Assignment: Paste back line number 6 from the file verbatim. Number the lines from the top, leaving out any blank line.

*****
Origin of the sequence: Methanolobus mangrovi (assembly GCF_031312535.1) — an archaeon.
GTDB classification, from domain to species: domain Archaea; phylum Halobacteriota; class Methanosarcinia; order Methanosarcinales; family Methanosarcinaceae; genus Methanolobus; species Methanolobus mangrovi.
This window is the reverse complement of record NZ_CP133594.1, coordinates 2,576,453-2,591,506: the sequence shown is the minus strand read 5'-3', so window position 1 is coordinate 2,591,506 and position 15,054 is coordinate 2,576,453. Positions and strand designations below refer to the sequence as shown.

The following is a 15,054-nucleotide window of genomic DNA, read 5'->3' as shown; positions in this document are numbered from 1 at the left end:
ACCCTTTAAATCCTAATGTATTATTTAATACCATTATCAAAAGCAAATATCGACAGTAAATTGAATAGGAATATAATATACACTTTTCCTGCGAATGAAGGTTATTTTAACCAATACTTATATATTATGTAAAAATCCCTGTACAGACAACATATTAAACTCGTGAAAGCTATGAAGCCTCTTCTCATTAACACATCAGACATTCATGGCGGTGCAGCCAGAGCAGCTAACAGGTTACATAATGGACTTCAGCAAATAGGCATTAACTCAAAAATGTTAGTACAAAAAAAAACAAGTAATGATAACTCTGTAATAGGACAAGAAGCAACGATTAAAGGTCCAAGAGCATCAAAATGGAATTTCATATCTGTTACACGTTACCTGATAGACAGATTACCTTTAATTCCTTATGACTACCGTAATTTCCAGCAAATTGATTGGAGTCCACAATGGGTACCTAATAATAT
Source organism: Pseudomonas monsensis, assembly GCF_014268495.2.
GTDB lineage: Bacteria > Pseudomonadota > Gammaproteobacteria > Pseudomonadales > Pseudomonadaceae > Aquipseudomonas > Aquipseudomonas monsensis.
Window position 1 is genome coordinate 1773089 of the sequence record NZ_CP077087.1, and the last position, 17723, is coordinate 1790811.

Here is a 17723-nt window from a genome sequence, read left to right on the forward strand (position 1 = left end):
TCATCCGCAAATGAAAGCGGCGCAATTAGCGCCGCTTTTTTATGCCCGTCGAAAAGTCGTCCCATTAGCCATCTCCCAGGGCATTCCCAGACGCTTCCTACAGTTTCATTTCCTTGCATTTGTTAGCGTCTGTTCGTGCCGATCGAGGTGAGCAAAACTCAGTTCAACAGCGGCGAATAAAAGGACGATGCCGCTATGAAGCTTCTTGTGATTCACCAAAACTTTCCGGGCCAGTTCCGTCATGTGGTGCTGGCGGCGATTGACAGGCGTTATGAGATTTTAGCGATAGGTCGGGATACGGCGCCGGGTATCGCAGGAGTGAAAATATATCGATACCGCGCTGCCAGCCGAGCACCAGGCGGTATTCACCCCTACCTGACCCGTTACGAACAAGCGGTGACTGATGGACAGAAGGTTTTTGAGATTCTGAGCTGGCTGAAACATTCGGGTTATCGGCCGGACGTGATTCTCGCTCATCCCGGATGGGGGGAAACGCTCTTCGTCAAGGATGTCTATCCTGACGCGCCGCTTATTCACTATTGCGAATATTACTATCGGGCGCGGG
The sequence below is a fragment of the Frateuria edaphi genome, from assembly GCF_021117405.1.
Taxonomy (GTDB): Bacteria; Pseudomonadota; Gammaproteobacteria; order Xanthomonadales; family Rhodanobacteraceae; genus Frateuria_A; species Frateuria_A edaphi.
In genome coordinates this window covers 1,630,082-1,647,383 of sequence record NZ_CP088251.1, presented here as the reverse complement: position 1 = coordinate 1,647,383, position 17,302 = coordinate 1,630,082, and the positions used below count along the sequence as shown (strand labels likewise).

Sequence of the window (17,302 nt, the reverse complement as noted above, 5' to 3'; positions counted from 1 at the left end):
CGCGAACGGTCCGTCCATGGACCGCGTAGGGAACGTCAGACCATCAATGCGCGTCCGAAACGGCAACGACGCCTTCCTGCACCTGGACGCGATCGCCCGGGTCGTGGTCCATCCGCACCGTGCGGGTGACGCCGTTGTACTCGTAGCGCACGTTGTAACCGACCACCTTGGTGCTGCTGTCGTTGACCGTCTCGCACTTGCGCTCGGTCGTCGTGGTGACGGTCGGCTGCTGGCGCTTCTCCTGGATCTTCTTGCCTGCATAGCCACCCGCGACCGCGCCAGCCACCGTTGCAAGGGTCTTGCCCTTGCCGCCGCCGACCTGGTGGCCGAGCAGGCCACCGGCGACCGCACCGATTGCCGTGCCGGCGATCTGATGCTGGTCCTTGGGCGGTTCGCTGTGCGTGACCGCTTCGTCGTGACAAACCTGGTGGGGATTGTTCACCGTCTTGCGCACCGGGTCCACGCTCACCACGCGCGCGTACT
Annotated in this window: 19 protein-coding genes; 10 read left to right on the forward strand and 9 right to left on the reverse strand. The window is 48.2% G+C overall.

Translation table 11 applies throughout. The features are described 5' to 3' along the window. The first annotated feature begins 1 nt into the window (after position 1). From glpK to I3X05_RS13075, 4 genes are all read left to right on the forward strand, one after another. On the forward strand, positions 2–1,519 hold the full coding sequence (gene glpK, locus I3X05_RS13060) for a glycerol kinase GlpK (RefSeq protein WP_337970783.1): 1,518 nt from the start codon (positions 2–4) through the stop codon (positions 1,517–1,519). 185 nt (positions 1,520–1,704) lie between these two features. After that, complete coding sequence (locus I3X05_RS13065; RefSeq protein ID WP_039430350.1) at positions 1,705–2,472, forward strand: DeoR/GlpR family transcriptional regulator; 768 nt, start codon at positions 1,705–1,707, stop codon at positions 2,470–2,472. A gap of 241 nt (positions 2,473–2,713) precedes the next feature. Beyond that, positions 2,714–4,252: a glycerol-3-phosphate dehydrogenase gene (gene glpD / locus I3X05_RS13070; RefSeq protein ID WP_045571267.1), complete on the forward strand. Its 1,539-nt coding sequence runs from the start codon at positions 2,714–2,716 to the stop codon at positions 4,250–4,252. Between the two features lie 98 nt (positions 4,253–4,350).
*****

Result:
Source organism: Pseudomonas monsensis, assembly GCF_014268495.2.